I found the work in the new Ministry quite challenging, having to Chair Tender Boards of about 15 Corporations on an on –going basis. Additionally, I was appointed to Chair the standing Tender Board in Agro-Chemicals of the Petroleum Corporation which work alone, was quite a handful. I must say that the Minister had complete faith and trust in my integrity and aptitude in handling all these Tender Boards. I must also reiterate here for the record that Minister Cyril Mathew never interfered with any of my ‘tender’ work. I must however, further state here with much regret, that certain friends of mine (outside the Ministry) did try to influence me on tender matters, going to the extent of asking me to remain silent during certain Tender Board meetings. This I vehemently declined to do, stating categorically that as Chairman of a Tender Board, it was clearly my duty to ensure that a poor country like ours, should get the best supplies on offer and also ensure that we get our money’s worth. Happily for me, word spread around quickly and I was never bothered thereafter with such unfortunate requests. What I would like to stress here is that once people realize that you cannot be bought over, you are seldom approached by these wheeler –dealer types with their sly requests.

As a Director of the Central Environmental Authority, I had the benefit of attending a Seminar at D.S.E. Berlin in June-July 1982, on Industrial Pollution and Abatement. The CEA also sponsored my participation at a seminar on the pollution of lakes and reservoirs in Tokyo, Japan in September 1984.

Most of the 47 Corporations and Statutory Bodies coming under the Ministry had professionals as their Chairmen who for the most part, discharged their duties with due diligence and competence. However, there were a few Heads of Corporations who abused their positions and tried to make a fast buck. The Minister who had his own unofficial grapevine in this regard, was kept well informed by his many informants, of any irregularities in the numerous Depts. and Corporations coming within his purview.

I recall the Minister summoning me to his room one day to say that he was not at all happy with some of the untoward goings on in the Ceramic Corporation as he had received many complaints from customers about commodes and bathroom fittings cracking up within an year or so of their purchase. He instructed me to visit the Ceramic Factory in Piliyandala with Deputy Chief Accountant Sivaguru and check on the procedures followed and report to him. Siva and I accordingly, decided to visit the factory the following day. Interestingly, on the morning of our scheduled visit to the factory, I received an anonymous telephone call enquiring from me whether I was going to inspect the factory that day. On my replying in the affirmative, the caller who refused to identify himself, said in a matter of fact tone ‘We are having the kiln ready for you and the Accountant when you visit us’.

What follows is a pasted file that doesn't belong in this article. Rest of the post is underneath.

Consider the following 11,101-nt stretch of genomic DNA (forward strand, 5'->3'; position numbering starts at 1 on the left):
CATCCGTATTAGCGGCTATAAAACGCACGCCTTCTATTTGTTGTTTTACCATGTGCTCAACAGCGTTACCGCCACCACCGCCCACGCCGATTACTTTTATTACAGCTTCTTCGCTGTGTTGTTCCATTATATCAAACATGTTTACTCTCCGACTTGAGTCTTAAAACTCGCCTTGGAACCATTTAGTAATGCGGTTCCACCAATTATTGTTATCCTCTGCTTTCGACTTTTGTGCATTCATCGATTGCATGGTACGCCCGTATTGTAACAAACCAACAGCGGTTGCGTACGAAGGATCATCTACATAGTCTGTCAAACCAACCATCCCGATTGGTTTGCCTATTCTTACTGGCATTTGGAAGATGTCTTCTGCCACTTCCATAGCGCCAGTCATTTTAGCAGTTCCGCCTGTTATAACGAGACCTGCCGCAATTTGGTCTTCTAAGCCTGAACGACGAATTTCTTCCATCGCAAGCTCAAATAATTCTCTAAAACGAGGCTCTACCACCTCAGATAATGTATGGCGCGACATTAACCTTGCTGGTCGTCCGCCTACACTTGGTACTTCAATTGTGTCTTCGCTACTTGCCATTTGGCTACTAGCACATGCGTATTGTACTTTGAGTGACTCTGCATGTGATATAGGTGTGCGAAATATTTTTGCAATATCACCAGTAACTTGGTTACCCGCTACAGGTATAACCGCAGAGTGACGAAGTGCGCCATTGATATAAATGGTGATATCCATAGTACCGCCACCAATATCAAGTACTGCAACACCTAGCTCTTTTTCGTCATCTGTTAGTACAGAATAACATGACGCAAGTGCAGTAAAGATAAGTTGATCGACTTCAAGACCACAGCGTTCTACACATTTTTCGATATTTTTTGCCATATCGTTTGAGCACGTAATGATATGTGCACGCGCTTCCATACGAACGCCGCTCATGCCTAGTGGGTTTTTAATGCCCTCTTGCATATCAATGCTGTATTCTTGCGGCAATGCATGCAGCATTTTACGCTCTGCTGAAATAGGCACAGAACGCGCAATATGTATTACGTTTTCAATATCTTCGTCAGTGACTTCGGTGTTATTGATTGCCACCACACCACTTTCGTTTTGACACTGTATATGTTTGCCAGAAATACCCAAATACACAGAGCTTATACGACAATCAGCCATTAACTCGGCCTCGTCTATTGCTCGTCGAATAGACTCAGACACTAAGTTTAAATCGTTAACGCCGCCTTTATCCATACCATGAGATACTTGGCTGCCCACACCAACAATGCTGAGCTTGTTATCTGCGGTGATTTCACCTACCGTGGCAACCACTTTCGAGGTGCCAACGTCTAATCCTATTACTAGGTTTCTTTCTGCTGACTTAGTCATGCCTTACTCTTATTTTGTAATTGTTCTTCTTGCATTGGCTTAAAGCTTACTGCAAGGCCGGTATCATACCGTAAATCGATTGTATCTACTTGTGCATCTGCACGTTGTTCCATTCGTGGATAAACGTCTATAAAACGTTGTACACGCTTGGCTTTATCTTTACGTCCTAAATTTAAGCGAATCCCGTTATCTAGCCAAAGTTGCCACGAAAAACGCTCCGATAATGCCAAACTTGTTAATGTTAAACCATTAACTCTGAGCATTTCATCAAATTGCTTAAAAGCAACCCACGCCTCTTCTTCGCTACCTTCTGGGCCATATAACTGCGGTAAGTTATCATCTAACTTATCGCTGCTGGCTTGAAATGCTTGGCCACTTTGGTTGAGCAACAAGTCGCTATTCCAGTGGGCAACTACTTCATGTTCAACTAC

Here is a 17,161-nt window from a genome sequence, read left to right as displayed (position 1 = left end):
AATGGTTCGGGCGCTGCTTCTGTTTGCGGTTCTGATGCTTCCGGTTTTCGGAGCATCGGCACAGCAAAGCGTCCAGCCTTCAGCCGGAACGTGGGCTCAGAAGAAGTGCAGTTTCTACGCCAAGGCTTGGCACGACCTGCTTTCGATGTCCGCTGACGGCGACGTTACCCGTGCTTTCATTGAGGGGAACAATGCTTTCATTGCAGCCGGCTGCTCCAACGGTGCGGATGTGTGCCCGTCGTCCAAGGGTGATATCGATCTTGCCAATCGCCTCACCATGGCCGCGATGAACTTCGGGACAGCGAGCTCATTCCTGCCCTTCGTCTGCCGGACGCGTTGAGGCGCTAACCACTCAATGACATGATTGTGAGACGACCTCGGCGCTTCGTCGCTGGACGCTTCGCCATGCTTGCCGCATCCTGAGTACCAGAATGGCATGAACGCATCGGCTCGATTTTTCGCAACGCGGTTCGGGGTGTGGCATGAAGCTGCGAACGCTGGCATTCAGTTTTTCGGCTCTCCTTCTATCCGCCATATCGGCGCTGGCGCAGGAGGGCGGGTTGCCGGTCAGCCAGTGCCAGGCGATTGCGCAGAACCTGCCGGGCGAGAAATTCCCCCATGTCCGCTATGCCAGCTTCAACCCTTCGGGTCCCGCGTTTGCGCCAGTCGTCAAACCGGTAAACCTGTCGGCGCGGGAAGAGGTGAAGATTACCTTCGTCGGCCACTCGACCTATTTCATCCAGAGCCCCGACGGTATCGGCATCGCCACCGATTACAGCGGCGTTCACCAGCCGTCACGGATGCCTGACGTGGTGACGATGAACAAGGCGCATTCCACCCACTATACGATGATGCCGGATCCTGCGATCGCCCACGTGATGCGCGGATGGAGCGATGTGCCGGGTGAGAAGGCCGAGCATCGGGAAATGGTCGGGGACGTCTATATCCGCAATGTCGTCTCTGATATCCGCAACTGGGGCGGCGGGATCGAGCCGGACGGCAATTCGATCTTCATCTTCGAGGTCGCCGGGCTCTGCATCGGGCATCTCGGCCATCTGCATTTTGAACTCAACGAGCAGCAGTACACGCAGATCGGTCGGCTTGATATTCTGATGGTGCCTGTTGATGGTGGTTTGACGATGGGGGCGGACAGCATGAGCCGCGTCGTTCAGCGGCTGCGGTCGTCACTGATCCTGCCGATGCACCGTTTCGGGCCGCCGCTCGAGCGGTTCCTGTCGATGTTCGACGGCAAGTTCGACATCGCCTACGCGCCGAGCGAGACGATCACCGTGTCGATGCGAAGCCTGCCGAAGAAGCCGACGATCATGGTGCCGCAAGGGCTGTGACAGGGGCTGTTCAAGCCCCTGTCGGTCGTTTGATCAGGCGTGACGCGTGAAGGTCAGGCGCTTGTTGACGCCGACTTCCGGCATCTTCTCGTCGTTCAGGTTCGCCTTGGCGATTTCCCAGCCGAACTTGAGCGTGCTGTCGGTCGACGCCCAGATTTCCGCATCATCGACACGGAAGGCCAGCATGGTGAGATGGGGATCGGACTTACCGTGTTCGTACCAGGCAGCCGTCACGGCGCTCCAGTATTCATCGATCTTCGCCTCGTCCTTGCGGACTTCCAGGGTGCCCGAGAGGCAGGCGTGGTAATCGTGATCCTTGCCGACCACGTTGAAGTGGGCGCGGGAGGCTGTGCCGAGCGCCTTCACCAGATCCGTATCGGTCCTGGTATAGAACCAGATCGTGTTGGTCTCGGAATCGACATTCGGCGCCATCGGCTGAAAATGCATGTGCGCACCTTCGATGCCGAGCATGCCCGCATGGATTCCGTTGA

I replied that we were coming in any case, as it was our duty to inspect the factory and report to the Minister. Siva and I had our suspicions as to who the anonymous caller was as we had been forewarned that there was a supervisor with political backing who was ruling the roost there. We were not going to be cowed down by any threats and just laughed the whole thing off saying that ‘we would face things as they come’! We were also told that this unsavoury character was in the habit of even assaulting employees who did not do his bidding and was virtually terrorizing the entire place. When we visited the Piliyandala Factory as scheduled, we were met by the General Manger who though a nice person, looked a rather docile individual. We were thereafter, taken round the factory and shown the different stages of the entire production process.